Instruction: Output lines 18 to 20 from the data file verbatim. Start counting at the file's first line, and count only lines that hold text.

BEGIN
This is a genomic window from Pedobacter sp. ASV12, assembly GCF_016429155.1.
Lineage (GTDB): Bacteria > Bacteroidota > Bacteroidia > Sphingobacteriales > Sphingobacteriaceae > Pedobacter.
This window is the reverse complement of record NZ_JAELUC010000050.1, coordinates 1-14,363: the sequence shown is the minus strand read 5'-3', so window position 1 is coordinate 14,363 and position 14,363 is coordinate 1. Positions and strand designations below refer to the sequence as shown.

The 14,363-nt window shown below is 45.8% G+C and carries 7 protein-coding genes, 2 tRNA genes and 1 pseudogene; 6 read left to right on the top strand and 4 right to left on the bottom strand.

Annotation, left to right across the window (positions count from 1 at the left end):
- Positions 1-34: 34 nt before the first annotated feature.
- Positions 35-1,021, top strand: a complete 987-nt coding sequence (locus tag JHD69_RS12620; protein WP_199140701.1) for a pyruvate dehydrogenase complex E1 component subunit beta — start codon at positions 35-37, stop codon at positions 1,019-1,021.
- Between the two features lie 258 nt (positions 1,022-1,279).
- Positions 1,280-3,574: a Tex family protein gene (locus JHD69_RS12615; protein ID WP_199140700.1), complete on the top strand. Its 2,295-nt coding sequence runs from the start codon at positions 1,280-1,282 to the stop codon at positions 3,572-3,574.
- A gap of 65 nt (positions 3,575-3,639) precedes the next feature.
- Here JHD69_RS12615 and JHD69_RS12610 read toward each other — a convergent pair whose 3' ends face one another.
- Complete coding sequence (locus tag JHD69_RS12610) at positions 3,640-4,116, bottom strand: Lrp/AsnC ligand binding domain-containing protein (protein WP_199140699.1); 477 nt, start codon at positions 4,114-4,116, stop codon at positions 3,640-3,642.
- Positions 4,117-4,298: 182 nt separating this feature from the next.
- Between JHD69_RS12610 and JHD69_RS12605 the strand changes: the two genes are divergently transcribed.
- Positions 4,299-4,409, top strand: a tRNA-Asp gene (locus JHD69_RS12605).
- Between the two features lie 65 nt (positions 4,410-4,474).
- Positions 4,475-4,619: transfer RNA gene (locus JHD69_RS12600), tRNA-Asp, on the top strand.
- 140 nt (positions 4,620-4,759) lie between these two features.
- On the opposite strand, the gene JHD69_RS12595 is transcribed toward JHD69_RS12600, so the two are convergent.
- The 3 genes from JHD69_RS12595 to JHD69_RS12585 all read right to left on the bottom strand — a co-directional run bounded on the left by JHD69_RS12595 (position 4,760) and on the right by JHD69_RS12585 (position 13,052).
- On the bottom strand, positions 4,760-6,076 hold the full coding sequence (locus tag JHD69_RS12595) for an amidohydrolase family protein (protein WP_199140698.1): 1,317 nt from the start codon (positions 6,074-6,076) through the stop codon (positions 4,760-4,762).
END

- 140 nt (positions 4,620-4,759) lie between these two features.
- On the opposite strand, the gene JHD69_RS12595 is transcribed toward JHD69_RS12600, so the two are convergent.
- The 3 genes from JHD69_RS12595 to JHD69_RS12585 all read right to left on the bottom strand — a co-directional run bounded on the left by JHD69_RS12595 (position 4,760) and on the right by JHD69_RS12585 (position 13,052).